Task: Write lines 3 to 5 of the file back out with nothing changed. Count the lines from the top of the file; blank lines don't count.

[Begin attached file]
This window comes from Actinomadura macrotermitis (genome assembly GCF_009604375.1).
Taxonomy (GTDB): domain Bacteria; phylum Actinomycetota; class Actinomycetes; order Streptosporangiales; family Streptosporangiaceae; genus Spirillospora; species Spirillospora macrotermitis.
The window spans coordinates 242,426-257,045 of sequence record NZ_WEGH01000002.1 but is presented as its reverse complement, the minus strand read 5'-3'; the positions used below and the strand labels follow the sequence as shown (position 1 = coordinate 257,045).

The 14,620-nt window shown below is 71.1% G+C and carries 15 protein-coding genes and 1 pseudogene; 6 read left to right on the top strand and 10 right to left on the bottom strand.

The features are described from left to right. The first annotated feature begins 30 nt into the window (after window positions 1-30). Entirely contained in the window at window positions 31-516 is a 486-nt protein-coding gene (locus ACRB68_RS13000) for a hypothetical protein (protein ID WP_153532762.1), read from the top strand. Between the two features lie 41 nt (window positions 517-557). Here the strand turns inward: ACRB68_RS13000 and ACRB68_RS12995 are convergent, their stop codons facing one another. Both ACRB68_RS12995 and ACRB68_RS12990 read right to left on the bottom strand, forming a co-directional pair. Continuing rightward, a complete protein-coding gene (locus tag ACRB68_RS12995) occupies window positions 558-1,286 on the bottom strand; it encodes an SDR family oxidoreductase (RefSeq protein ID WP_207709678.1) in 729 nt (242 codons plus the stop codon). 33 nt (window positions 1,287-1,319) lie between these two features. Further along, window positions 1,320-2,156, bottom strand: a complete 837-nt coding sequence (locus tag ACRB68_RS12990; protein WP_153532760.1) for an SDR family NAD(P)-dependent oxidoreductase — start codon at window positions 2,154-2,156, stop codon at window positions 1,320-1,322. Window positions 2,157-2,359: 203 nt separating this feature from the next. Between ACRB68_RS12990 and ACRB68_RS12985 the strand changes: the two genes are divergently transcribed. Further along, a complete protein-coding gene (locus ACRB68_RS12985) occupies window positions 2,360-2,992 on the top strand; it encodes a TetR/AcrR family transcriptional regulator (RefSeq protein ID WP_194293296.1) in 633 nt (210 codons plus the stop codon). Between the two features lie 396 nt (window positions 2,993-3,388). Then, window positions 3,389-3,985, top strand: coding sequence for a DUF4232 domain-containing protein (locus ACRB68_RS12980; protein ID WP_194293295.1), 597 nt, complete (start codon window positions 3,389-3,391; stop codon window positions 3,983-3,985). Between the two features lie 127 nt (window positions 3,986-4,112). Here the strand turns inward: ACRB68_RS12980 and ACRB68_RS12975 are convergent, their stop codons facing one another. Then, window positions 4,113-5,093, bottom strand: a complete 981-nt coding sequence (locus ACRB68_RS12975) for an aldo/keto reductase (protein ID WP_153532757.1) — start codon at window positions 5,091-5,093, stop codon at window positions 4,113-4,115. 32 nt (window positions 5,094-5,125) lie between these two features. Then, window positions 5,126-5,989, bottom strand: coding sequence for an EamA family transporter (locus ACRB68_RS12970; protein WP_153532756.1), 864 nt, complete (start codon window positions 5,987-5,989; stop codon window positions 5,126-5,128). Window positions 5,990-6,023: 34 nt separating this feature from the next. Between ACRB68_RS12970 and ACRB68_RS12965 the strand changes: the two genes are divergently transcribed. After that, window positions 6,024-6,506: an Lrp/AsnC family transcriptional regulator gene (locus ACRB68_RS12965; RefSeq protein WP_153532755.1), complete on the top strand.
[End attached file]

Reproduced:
The window spans coordinates 242,426-257,045 of sequence record NZ_WEGH01000002.1 but is presented as its reverse complement, the minus strand read 5'-3'; the positions used below and the strand labels follow the sequence as shown (position 1 = coordinate 257,045).

The 14,620-nt window shown below is 71.1% G+C and carries 15 protein-coding genes and 1 pseudogene; 6 read left to right on the top strand and 10 right to left on the bottom strand.

The features are described from left to right. The first annotated feature begins 30 nt into the window (after window positions 1-30). Entirely contained in the window at window positions 31-516 is a 486-nt protein-coding gene (locus ACRB68_RS13000) for a hypothetical protein (protein ID WP_153532762.1), read from the top strand. Between the two features lie 41 nt (window positions 517-557). Here the strand turns inward: ACRB68_RS13000 and ACRB68_RS12995 are convergent, their stop codons facing one another. Both ACRB68_RS12995 and ACRB68_RS12990 read right to left on the bottom strand, forming a co-directional pair. Continuing rightward, a complete protein-coding gene (locus tag ACRB68_RS12995) occupies window positions 558-1,286 on the bottom strand; it encodes an SDR family oxidoreductase (RefSeq protein ID WP_207709678.1) in 729 nt (242 codons plus the stop codon). 33 nt (window positions 1,287-1,319) lie between these two features. Further along, window positions 1,320-2,156, bottom strand: a complete 837-nt coding sequence (locus tag ACRB68_RS12990; protein WP_153532760.1) for an SDR family NAD(P)-dependent oxidoreductase — start codon at window positions 2,154-2,156, stop codon at window positions 1,320-1,322. Window positions 2,157-2,359: 203 nt separating this feature from the next. Between ACRB68_RS12990 and ACRB68_RS12985 the strand changes: the two genes are divergently transcribed. Further along, a complete protein-coding gene (locus ACRB68_RS12985) occupies window positions 2,360-2,992 on the top strand; it encodes a TetR/AcrR family transcriptional regulator (RefSeq protein ID WP_194293296.1) in 633 nt (210 codons plus the stop codon). Between the two features lie 396 nt (window positions 2,993-3,388). Then, window positions 3,389-3,985, top strand: coding sequence for a DUF4232 domain-containing protein (locus ACRB68_RS12980; protein ID WP_194293295.1), 597 nt, complete (start codon window positions 3,389-3,391; stop codon window positions 3,983-3,985). Between the two features lie 127 nt (window positions 3,986-4,112). Here the strand turns inward: ACRB68_RS12980 and ACRB68_RS12975 are convergent, their stop codons facing one another. Then, window positions 4,113-5,093, bottom strand: a complete 981-nt coding sequence (locus ACRB68_RS12975) for an aldo/keto reductase (protein ID WP_153532757.1) — start codon at window positions 5,091-5,093, stop codon at window positions 4,113-4,115. 32 nt (window positions 5,094-5,125) lie between these two features. Then, window positions 5,126-5,989, bottom strand: coding sequence for an EamA family transporter (locus ACRB68_RS12970; protein WP_153532756.1), 864 nt, complete (start codon window positions 5,987-5,989; stop codon window positions 5,126-5,128). Window positions 5,990-6,023: 34 nt separating this feature from the next. Between ACRB68_RS12970 and ACRB68_RS12965 the strand changes: the two genes are divergently transcribed. After that, window positions 6,024-6,506: an Lrp/AsnC family transcriptional regulator gene (locus ACRB68_RS12965; RefSeq protein WP_153532755.1), complete on the top strand.